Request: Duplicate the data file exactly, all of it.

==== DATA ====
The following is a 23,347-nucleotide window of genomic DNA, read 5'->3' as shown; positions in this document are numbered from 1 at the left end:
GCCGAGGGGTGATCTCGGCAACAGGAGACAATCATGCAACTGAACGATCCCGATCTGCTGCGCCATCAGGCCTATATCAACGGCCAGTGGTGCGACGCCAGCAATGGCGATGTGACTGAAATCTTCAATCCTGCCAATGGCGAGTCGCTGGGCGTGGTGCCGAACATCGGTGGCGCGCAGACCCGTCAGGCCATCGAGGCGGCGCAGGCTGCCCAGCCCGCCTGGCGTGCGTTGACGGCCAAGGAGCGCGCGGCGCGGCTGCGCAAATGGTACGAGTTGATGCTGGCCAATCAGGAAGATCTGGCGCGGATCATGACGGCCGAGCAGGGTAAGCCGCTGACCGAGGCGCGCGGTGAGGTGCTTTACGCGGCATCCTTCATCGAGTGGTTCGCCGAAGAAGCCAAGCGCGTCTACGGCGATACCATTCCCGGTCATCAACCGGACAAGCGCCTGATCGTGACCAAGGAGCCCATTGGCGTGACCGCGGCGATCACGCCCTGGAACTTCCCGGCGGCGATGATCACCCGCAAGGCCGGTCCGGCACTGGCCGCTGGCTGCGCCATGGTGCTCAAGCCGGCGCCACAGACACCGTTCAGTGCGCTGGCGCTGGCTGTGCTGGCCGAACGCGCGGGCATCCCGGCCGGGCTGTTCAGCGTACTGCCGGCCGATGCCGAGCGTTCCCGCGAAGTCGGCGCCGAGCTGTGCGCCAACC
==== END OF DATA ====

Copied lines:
The following is a 23,347-nucleotide window of genomic DNA, read 5'->3' as shown; positions in this document are numbered from 1 at the left end:
GCCGAGGGGTGATCTCGGCAACAGGAGACAATCATGCAACTGAACGATCCCGATCTGCTGCGCCATCAGGCCTATATCAACGGCCAGTGGTGCGACGCCAGCAATGGCGATGTGACTGAAATCTTCAATCCTGCCAATGGCGAGTCGCTGGGCGTGGTGCCGAACATCGGTGGCGCGCAGACCCGTCAGGCCATCGAGGCGGCGCAGGCTGCCCAGCCCGCCTGGCGTGCGTTGACGGCCAAGGAGCGCGCGGCGCGGCTGCGCAAATGGTACGAGTTGATGCTGGCCAATCAGGAAGATCTGGCGCGGATCATGACGGCCGAGCAGGGTAAGCCGCTGACCGAGGCGCGCGGTGAGGTGCTTTACGCGGCATCCTTCATCGAGTGGTTCGCCGAAGAAGCCAAGCGCGTCTACGGCGATACCATTCCCGGTCATCAACCGGACAAGCGCCTGATCGTGACCAAGGAGCCCATTGGCGTGACCGCGGCGATCACGCCCTGGAACTTCCCGGCGGCGATGATCACCCGCAAGGCCGGTCCGGCACTGGCCGCTGGCTGCGCCATGGTGCTCAAGCCGGCGCCACAGACACCGTTCAGTGCGCTGGCGCTGGCTGTGCTGGCCGAACGCGCGGGCATCCCGGCCGGGCTGTTCAGCGTACTGCCGGCCGATGCCGAGCGTTCCCGCGAAGTCGGCGCCGAGCTGTGCGCCAACC